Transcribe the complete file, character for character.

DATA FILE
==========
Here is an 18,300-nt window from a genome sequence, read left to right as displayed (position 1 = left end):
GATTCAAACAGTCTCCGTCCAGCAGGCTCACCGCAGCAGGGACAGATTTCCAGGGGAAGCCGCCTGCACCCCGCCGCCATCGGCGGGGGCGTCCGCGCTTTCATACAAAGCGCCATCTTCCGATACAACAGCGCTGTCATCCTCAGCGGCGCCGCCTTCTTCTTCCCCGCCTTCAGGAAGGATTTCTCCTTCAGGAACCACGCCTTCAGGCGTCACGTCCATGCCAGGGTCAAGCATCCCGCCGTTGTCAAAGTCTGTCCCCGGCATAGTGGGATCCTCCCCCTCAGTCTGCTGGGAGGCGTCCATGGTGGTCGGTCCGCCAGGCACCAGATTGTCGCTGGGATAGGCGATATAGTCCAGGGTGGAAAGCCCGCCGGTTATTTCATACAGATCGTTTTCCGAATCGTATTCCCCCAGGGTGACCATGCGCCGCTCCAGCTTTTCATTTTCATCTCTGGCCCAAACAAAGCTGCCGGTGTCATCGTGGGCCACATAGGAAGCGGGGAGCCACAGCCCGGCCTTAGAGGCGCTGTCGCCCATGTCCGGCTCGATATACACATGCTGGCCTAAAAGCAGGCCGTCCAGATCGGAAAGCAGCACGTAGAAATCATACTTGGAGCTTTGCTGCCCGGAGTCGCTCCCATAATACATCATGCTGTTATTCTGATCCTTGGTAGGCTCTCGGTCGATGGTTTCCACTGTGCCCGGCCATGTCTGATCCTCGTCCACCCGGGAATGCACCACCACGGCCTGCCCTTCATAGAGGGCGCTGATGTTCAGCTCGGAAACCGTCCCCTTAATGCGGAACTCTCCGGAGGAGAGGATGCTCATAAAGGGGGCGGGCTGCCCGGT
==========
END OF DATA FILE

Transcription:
Here is an 18,300-nt window from a genome sequence, read left to right as displayed (position 1 = left end):
GATTCAAACAGTCTCCGTCCAGCAGGCTCACCGCAGCAGGGACAGATTTCCAGGGGAAGCCGCCTGCACCCCGCCGCCATCGGCGGGGGCGTCCGCGCTTTCATACAAAGCGCCATCTTCCGATACAACAGCGCTGTCATCCTCAGCGGCGCCGCCTTCTTCTTCCCCGCCTTCAGGAAGGATTTCTCCTTCAGGAACCACGCCTTCAGGCGTCACGTCCATGCCAGGGTCAAGCATCCCGCCGTTGTCAAAGTCTGTCCCCGGCATAGTGGGATCCTCCCCCTCAGTCTGCTGGGAGGCGTCCATGGTGGTCGGTCCGCCAGGCACCAGATTGTCGCTGGGATAGGCGATATAGTCCAGGGTGGAAAGCCCGCCGGTTATTTCATACAGATCGTTTTCCGAATCGTATTCCCCCAGGGTGACCATGCGCCGCTCCAGCTTTTCATTTTCATCTCTGGCCCAAACAAAGCTGCCGGTGTCATCGTGGGCCACATAGGAAGCGGGGAGCCACAGCCCGGCCTTAGAGGCGCTGTCGCCCATGTCCGGCTCGATATACACATGCTGGCCTAAAAGCAGGCCGTCCAGATCGGAAAGCAGCACGTAGAAATCATACTTGGAGCTTTGCTGCCCGGAGTCGCTCCCATAATACATCATGCTGTTATTCTGATCCTTGGTAGGCTCTCGGTCGATGGTTTCCACTGTGCCCGGCCATGTCTGATCCTCGTCCACCCGGGAATGCACCACCACGGCCTGCCCTTCATAGAGGGCGCTGATGTTCAGCTCGGAAACCGTCCCCTTAATGCGGAACTCTCCGGAGGAGAGGATGCTCATAAAGGGGGCGGGCTGCCCGGT